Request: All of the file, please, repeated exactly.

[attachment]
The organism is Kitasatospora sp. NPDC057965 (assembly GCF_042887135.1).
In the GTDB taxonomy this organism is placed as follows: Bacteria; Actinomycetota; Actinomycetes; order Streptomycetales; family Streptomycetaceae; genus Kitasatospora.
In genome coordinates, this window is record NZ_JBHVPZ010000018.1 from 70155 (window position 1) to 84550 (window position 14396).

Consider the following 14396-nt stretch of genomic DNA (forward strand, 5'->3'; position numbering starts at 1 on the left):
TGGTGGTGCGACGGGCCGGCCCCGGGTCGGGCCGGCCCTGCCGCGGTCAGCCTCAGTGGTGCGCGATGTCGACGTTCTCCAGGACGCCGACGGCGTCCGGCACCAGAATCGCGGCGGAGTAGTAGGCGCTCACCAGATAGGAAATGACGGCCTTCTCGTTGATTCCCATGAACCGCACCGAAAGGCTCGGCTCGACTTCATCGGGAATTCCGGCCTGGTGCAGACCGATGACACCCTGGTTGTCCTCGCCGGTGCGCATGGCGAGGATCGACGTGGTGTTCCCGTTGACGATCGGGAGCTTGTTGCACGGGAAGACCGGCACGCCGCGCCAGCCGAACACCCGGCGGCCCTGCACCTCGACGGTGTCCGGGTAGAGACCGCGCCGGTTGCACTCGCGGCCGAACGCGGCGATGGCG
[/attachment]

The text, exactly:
The organism is Kitasatospora sp. NPDC057965 (assembly GCF_042887135.1).
In the GTDB taxonomy this organism is placed as follows: Bacteria; Actinomycetota; Actinomycetes; order Streptomycetales; family Streptomycetaceae; genus Kitasatospora.
In genome coordinates, this window is record NZ_JBHVPZ010000018.1 from 70155 (window position 1) to 84550 (window position 14396).

Consider the following 14396-nt stretch of genomic DNA (forward strand, 5'->3'; position numbering starts at 1 on the left):
TGGTGGTGCGACGGGCCGGCCCCGGGTCGGGCCGGCCCTGCCGCGGTCAGCCTCAGTGGTGCGCGATGTCGACGTTCTCCAGGACGCCGACGGCGTCCGGCACCAGAATCGCGGCGGAGTAGTAGGCGCTCACCAGATAGGAAATGACGGCCTTCTCGTTGATTCCCATGAACCGCACCGAAAGGCTCGGCTCGACTTCATCGGGAATTCCGGCCTGGTGCAGACCGATGACACCCTGGTTGTCCTCGCCGGTGCGCATGGCGAGGATCGACGTGGTGTTCCCGTTGACGATCGGGAGCTTGTTGCACGGGAAGACCGGCACGCCGCGCCAGCCGAACACCCGGCGGCCCTGCACCTCGACGGTGTCCGGGTAGAGACCGCGCCGGTTGCACTCGCGGCCGAACGCGGCGATGGCG